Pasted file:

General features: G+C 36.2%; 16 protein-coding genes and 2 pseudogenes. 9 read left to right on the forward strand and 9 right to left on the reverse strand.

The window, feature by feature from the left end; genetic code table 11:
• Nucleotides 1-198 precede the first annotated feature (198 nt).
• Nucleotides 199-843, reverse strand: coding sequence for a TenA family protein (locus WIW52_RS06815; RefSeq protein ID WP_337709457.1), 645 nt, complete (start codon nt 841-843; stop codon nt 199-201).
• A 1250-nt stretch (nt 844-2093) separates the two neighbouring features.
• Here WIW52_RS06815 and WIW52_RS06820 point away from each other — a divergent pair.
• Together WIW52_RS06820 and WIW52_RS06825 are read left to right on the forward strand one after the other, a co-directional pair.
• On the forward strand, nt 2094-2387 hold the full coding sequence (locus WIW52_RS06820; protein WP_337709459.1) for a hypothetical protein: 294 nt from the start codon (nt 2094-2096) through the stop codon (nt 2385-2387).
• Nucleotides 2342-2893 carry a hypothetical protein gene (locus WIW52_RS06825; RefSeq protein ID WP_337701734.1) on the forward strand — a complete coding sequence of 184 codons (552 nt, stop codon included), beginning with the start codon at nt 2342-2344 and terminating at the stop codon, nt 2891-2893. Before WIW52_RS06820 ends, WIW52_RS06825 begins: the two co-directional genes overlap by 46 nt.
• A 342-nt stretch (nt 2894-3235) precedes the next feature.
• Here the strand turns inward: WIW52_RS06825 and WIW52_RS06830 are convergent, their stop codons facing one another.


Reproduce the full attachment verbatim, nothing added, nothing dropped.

General features: G+C 36.2%; 16 protein-coding genes and 2 pseudogenes. 9 read left to right on the forward strand and 9 right to left on the reverse strand.

The window, feature by feature from the left end; genetic code table 11:
• Nucleotides 1-198 precede the first annotated feature (198 nt).
• Nucleotides 199-843, reverse strand: coding sequence for a TenA family protein (locus WIW52_RS06815; RefSeq protein ID WP_337709457.1), 645 nt, complete (start codon nt 841-843; stop codon nt 199-201).
• A 1250-nt stretch (nt 844-2093) separates the two neighbouring features.
• Here WIW52_RS06815 and WIW52_RS06820 point away from each other — a divergent pair.
• Together WIW52_RS06820 and WIW52_RS06825 are read left to right on the forward strand one after the other, a co-directional pair.
• On the forward strand, nt 2094-2387 hold the full coding sequence (locus WIW52_RS06820; protein WP_337709459.1) for a hypothetical protein: 294 nt from the start codon (nt 2094-2096) through the stop codon (nt 2385-2387).
• Nucleotides 2342-2893 carry a hypothetical protein gene (locus WIW52_RS06825; RefSeq protein ID WP_337701734.1) on the forward strand — a complete coding sequence of 184 codons (552 nt, stop codon included), beginning with the start codon at nt 2342-2344 and terminating at the stop codon, nt 2891-2893. Before WIW52_RS06820 ends, WIW52_RS06825 begins: the two co-directional genes overlap by 46 nt.
• A 342-nt stretch (nt 2894-3235) precedes the next feature.
• Here the strand turns inward: WIW52_RS06825 and WIW52_RS06830 are convergent, their stop codons facing one another.